# Comment on Overnight SPY Anomaly

This post is in response to Michael Harris’ Price Action Lab post, where he uses some simple R code to evaluate the asymmetry of returns from the day’s close to the following day’s open. I’d like to respond to his 3 notes, which I’ve included below.

- The R backtest assumes fractional shares. This means that equity is fully invested at each new position. This is important because it affects drawdown calculations.
- When calculating the Sharpe ratio, the “geometric = FALSE” option must be used otherwise the result may not be correct. It took some time to figure that out.
- The profit factor result in R does not reconcile with results from other platforms or even from excel. PF in R is shown as 1.23 but the correct value is 1.17. Actually, the profit factor is calculated on a per share basis in R, although returns are geometric.

I completely agree with the first point. I’m not sure Mike considers the output of `SharpeRatio.annualized`

with `geometric=TRUE`

to be suspect (he doesn’t elaborate). The `overnightRets`

are calculated as arithmetic returns, so it’s proper to aggregate them using geometric chaining (i.e. multiplication).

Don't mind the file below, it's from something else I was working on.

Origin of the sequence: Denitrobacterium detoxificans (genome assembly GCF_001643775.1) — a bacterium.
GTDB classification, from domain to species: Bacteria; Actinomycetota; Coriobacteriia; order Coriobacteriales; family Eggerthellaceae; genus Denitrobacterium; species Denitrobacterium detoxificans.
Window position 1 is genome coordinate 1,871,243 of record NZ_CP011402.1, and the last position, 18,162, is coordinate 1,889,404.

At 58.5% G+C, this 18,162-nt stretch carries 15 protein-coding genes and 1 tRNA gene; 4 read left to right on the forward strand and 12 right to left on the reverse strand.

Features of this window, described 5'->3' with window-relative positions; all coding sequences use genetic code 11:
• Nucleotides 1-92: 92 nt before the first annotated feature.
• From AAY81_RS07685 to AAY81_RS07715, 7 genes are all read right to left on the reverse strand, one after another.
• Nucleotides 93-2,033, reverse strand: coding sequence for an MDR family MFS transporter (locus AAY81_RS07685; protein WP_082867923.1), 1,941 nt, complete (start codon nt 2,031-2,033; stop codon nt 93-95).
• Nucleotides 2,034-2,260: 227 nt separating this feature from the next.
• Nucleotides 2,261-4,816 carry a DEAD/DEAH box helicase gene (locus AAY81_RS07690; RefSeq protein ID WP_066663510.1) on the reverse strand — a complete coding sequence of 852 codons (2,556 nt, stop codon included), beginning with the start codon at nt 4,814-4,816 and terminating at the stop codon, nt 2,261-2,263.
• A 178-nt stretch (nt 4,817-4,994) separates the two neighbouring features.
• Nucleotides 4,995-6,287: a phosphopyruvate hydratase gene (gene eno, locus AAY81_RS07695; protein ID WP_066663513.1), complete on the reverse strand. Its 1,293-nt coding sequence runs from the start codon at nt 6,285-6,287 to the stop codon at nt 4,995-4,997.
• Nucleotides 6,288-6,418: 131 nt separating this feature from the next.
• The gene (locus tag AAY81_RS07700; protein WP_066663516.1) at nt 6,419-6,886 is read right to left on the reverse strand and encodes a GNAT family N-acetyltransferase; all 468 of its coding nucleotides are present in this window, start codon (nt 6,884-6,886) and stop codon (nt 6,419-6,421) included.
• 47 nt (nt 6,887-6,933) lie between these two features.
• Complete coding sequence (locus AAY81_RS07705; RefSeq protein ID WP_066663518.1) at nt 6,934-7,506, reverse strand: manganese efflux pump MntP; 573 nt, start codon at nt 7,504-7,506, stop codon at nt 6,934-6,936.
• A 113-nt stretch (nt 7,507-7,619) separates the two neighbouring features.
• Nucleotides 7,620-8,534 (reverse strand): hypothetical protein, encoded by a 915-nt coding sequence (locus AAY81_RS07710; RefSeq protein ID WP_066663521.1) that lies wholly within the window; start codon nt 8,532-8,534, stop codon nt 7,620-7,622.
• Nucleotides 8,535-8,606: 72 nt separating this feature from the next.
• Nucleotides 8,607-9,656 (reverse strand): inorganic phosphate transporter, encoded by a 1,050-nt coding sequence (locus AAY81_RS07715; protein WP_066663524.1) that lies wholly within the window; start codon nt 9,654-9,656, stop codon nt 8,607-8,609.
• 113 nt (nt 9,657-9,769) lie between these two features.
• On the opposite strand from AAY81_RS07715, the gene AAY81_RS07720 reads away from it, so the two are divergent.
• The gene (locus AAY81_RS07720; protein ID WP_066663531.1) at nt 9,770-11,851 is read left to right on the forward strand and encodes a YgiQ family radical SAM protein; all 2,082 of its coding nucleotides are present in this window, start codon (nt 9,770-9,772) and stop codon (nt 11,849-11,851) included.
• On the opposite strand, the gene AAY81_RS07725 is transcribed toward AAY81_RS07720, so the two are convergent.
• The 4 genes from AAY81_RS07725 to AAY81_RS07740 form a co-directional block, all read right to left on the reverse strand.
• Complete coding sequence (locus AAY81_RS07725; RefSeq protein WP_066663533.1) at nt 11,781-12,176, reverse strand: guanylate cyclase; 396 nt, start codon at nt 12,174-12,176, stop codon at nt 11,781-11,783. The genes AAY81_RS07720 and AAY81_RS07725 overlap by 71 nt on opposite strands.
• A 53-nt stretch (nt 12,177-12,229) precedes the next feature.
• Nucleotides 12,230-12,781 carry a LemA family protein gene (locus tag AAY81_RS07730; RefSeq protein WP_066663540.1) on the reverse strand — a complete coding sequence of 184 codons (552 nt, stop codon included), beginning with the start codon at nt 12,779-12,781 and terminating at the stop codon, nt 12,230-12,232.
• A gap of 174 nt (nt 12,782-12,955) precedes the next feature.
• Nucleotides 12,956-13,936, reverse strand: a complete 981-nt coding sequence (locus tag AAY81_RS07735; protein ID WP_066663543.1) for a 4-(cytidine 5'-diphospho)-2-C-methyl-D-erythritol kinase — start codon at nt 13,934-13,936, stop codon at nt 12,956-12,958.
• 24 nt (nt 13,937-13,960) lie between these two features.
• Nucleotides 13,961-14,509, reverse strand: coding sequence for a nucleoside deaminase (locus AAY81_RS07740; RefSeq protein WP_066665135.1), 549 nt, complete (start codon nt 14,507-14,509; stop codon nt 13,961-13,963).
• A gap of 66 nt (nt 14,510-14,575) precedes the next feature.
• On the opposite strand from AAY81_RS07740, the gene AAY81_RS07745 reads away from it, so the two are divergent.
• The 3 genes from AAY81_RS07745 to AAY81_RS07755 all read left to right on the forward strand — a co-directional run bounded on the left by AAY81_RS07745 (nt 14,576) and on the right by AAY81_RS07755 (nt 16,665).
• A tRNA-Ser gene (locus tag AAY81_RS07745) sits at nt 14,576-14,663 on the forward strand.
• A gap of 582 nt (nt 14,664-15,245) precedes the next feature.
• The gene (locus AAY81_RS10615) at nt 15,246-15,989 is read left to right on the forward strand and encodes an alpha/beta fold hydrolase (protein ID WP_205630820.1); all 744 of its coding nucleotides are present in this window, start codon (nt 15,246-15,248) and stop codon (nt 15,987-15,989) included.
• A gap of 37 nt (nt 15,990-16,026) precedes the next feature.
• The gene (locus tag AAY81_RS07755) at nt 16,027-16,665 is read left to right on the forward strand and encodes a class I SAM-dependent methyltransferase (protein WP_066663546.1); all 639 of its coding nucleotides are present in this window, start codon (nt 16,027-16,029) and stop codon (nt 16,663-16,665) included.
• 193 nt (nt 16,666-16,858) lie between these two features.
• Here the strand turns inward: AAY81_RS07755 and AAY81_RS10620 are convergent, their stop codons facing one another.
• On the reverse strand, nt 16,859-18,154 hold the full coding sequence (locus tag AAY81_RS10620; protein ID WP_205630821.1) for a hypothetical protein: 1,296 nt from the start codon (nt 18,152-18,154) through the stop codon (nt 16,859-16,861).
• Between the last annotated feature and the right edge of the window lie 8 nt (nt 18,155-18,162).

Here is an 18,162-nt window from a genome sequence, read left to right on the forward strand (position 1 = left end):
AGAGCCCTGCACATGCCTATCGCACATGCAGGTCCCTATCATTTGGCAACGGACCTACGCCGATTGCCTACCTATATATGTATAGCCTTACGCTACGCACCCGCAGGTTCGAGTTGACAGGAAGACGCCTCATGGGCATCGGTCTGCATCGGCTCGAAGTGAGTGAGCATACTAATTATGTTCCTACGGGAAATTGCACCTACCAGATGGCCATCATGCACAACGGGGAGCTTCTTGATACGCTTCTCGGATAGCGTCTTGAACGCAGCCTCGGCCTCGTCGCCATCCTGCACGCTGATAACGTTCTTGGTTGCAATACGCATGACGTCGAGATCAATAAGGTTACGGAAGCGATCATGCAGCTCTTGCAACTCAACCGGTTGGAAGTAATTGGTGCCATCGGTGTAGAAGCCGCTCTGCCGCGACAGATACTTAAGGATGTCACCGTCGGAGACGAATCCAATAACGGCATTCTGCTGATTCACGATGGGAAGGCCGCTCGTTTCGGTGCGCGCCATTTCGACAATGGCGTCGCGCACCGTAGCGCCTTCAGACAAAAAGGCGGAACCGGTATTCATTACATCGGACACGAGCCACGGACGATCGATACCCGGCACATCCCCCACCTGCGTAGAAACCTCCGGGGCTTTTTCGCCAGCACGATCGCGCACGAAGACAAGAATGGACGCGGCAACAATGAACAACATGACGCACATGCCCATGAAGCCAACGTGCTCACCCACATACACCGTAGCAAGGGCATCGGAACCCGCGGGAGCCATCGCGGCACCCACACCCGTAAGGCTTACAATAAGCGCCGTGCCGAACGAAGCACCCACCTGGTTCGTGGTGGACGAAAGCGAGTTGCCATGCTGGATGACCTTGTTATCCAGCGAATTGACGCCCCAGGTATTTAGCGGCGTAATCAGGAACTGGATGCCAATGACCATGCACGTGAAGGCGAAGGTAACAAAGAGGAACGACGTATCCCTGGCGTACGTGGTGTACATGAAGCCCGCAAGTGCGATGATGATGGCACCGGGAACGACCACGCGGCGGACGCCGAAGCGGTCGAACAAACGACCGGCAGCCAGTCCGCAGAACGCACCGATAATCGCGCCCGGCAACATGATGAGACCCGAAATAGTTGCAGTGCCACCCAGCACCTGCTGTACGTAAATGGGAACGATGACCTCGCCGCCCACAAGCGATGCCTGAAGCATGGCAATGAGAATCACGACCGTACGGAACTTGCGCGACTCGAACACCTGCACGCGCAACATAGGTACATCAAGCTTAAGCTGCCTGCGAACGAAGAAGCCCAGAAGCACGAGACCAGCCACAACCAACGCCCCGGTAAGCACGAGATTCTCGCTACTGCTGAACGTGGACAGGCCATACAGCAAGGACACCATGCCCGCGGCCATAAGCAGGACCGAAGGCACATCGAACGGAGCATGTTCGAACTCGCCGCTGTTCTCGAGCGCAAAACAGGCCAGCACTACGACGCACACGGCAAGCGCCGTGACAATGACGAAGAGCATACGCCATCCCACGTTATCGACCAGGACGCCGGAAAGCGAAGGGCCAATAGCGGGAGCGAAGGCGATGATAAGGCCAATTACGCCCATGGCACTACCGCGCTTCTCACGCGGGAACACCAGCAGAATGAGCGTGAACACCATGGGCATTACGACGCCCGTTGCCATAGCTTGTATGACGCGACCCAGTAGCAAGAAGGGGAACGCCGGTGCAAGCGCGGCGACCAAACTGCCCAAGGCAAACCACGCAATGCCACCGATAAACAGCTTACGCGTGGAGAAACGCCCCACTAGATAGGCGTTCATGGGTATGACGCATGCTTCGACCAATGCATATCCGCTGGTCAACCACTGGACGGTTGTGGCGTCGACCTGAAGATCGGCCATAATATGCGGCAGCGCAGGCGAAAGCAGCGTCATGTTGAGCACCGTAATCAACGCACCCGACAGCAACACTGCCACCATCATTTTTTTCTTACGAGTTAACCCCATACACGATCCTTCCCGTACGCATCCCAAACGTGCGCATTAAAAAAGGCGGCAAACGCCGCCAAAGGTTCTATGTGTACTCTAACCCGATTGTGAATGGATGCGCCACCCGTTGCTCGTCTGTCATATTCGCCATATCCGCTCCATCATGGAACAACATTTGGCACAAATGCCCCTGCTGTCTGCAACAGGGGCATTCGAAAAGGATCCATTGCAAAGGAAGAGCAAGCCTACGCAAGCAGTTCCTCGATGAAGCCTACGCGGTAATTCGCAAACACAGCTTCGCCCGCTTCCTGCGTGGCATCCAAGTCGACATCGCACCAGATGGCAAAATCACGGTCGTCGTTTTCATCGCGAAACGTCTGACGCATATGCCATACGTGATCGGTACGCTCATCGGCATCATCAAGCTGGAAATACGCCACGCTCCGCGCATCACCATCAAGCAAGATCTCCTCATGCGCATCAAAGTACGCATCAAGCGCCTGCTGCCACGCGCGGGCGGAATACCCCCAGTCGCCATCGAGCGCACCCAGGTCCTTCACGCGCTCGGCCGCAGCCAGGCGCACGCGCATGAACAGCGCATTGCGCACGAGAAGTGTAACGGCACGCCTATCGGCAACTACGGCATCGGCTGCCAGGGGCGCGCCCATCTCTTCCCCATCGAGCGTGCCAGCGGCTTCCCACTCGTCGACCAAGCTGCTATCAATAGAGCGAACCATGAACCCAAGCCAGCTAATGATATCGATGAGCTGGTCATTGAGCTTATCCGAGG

I also agree with the third point, because the R code used to calculate profit factor is wrong. My main impetus to write this post was to provide a corrected profit factor calculation. The calculation (with slightly modified syntax) in Mike’s post is:

```
require(quantmod)
getSymbols('SPY', from = '1900-01-01')
SPY <- adjustOHLC(SPY, use.Adjusted=TRUE)
overnightRets <- na.omit(Op(SPY)/lag(Cl(SPY)) - 1)
posRet <- overnightRets > 0
profitFactor <- -sum(overnightRets[posRet])/sum(overnightRets[!posRet])
```

Note that profit factor in the code above is calculated by summing positive and negative *returns*, when it should be calculated using positive and negative *P&L*. In order to do that, we need to calculate the equity curve and then take its first difference to get P&L. The corrected calculation is below, and it provides the correct result Mike expected.

```
grossEquity <- cumprod(overnightRets+1)
grossPnL <- diff(grossEquity)
grossProfit <- sum(grossPnL[grossPnL > 0])
grossLoss <- sum(grossPnL[grossPnL < 0])
profitFactor <- grossProfit / abs(grossLoss)
```

I’d also like to respond to Mike’s comment:

Since in the past I have identified serious flaws in commercially available backtesting platforms, I would not be surprised if some of the R libraries have some flaws.

I’m certain all of the backtesting R packages have flaws/bugs. All software has bugs because all software is written by fallible humans. One nice thing about (most) R packages is that they’re open source, which means anyone/everyone can check the code for bugs, and fix any bugs that are found. With closed-source software, commercial or not, you depend on the vendor to deliver a patched version at their discretion and in their timing.

Now, I’m not making an argument that open source software is inherently better. I simply wanted to point out this one difference. As much as I love open source software, there are times where commercial vendor-supported software presents a more appealing set of tradeoffs than using open source software. Each situation is different.